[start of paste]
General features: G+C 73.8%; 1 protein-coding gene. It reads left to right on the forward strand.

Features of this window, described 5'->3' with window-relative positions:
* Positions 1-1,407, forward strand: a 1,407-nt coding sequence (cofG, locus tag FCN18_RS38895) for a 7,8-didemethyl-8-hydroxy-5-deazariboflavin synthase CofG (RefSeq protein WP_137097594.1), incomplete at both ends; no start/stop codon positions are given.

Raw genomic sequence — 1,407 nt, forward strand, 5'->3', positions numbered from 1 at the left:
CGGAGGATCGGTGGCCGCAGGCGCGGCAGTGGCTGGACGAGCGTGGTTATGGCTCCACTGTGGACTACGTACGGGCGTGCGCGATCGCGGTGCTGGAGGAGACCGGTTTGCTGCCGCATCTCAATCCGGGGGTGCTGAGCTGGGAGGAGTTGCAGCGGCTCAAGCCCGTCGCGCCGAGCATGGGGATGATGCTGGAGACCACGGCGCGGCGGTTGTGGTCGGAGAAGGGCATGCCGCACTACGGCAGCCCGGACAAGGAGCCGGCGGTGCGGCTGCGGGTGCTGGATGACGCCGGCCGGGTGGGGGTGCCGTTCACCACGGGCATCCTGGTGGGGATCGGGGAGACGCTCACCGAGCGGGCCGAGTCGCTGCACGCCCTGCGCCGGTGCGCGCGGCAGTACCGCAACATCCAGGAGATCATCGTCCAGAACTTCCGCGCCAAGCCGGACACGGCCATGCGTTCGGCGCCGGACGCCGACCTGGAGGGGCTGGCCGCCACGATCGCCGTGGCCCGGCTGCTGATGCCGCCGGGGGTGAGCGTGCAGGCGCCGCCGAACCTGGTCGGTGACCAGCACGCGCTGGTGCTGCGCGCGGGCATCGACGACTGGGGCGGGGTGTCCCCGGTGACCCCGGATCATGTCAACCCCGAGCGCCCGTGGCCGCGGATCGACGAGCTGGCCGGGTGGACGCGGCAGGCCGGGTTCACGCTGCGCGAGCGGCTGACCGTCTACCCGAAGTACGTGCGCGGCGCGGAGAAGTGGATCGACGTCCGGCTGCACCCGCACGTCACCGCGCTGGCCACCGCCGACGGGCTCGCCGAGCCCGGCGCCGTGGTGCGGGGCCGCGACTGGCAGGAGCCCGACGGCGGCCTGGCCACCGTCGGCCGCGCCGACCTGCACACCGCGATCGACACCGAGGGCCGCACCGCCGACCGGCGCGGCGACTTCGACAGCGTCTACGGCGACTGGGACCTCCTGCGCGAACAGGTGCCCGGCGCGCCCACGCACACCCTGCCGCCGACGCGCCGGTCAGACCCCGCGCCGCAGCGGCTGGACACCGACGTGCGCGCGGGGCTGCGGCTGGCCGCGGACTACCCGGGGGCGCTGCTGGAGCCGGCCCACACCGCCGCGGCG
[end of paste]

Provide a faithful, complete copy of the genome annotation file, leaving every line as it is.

General features: G+C 73.8%; 1 protein-coding gene. It reads left to right on the forward strand.

Features of this window, described 5'->3' with window-relative positions:
* Positions 1-1,407, forward strand: a 1,407-nt coding sequence (cofG, locus tag FCN18_RS38895) for a 7,8-didemethyl-8-hydroxy-5-deazariboflavin synthase CofG (RefSeq protein WP_137097594.1), incomplete at both ends; no start/stop codon positions are given.

Raw genomic sequence — 1,407 nt, forward strand, 5'->3', positions numbered from 1 at the left:
CGGAGGATCGGTGGCCGCAGGCGCGGCAGTGGCTGGACGAGCGTGGTTATGGCTCCACTGTGGACTACGTACGGGCGTGCGCGATCGCGGTGCTGGAGGAGACCGGTTTGCTGCCGCATCTCAATCCGGGGGTGCTGAGCTGGGAGGAGTTGCAGCGGCTCAAGCCCGTCGCGCCGAGCATGGGGATGATGCTGGAGACCACGGCGCGGCGGTTGTGGTCGGAGAAGGGCATGCCGCACTACGGCAGCCCGGACAAGGAGCCGGCGGTGCGGCTGCGGGTGCTGGATGACGCCGGCCGGGTGGGGGTGCCGTTCACCACGGGCATCCTGGTGGGGATCGGGGAGACGCTCACCGAGCGGGCCGAGTCGCTGCACGCCCTGCGCCGGTGCGCGCGGCAGTACCGCAACATCCAGGAGATCATCGTCCAGAACTTCCGCGCCAAGCCGGACACGGCCATGCGTTCGGCGCCGGACGCCGACCTGGAGGGGCTGGCCGCCACGATCGCCGTGGCCCGGCTGCTGATGCCGCCGGGGGTGAGCGTGCAGGCGCCGCCGAACCTGGTCGGTGACCAGCACGCGCTGGTGCTGCGCGCGGGCATCGACGACTGGGGCGGGGTGTCCCCGGTGACCCCGGATCATGTCAACCCCGAGCGCCCGTGGCCGCGGATCGACGAGCTGGCCGGGTGGACGCGGCAGGCCGGGTTCACGCTGCGCGAGCGGCTGACCGTCTACCCGAAGTACGTGCGCGGCGCGGAGAAGTGGATCGACGTCCGGCTGCACCCGCACGTCACCGCGCTGGCCACCGCCGACGGGCTCGCCGAGCCCGGCGCCGTGGTGCGGGGCCGCGACTGGCAGGAGCCCGACGGCGGCCTGGCCACCGTCGGCCGCGCCGACCTGCACACCGCGATCGACACCGAGGGCCGCACCGCCGACCGGCGCGGCGACTTCGACAGCGTCTACGGCGACTGGGACCTCCTGCGCGAACAGGTGCCCGGCGCGCCCACGCACACCCTGCCGCCGACGCGCCGGTCAGACCCCGCGCCGCAGCGGCTGGACACCGACGTGCGCGCGGGGCTGCGGCTGGCCGCGGACTACCCGGGGGCGCTGCTGGAGCCGGCCCACACCGCCGCGGCG